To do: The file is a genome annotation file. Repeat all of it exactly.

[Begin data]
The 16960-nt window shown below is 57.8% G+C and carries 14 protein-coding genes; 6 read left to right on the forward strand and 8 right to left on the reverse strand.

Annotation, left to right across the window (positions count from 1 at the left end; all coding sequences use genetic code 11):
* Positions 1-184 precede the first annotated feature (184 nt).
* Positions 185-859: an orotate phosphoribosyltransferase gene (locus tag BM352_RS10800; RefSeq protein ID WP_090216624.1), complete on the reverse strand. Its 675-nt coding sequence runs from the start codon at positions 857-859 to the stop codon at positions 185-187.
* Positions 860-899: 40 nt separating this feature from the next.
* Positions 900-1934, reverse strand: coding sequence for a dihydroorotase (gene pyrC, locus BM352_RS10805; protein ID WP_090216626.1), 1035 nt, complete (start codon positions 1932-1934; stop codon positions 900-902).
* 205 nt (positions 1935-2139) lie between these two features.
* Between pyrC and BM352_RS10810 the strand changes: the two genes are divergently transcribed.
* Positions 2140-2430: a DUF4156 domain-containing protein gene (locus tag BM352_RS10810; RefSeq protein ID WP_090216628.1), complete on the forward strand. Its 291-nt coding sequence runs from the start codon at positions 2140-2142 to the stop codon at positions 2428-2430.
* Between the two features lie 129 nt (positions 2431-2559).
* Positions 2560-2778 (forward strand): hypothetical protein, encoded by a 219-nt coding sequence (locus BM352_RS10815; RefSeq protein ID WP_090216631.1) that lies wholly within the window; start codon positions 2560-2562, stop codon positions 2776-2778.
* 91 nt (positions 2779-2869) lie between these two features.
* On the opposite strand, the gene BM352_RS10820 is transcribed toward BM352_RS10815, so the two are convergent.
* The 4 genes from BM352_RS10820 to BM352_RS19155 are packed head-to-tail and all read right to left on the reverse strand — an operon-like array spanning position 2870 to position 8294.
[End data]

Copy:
The 16960-nt window shown below is 57.8% G+C and carries 14 protein-coding genes; 6 read left to right on the forward strand and 8 right to left on the reverse strand.

Annotation, left to right across the window (positions count from 1 at the left end; all coding sequences use genetic code 11):
* Positions 1-184 precede the first annotated feature (184 nt).
* Positions 185-859: an orotate phosphoribosyltransferase gene (locus tag BM352_RS10800; RefSeq protein ID WP_090216624.1), complete on the reverse strand. Its 675-nt coding sequence runs from the start codon at positions 857-859 to the stop codon at positions 185-187.
* Positions 860-899: 40 nt separating this feature from the next.
* Positions 900-1934, reverse strand: coding sequence for a dihydroorotase (gene pyrC, locus BM352_RS10805; protein ID WP_090216626.1), 1035 nt, complete (start codon positions 1932-1934; stop codon positions 900-902).
* 205 nt (positions 1935-2139) lie between these two features.
* Between pyrC and BM352_RS10810 the strand changes: the two genes are divergently transcribed.
* Positions 2140-2430: a DUF4156 domain-containing protein gene (locus tag BM352_RS10810; RefSeq protein ID WP_090216628.1), complete on the forward strand. Its 291-nt coding sequence runs from the start codon at positions 2140-2142 to the stop codon at positions 2428-2430.
* Between the two features lie 129 nt (positions 2431-2559).
* Positions 2560-2778 (forward strand): hypothetical protein, encoded by a 219-nt coding sequence (locus BM352_RS10815; RefSeq protein ID WP_090216631.1) that lies wholly within the window; start codon positions 2560-2562, stop codon positions 2776-2778.
* 91 nt (positions 2779-2869) lie between these two features.
* On the opposite strand, the gene BM352_RS10820 is transcribed toward BM352_RS10815, so the two are convergent.
* The 4 genes from BM352_RS10820 to BM352_RS19155 are packed head-to-tail and all read right to left on the reverse strand — an operon-like array spanning position 2870 to position 8294.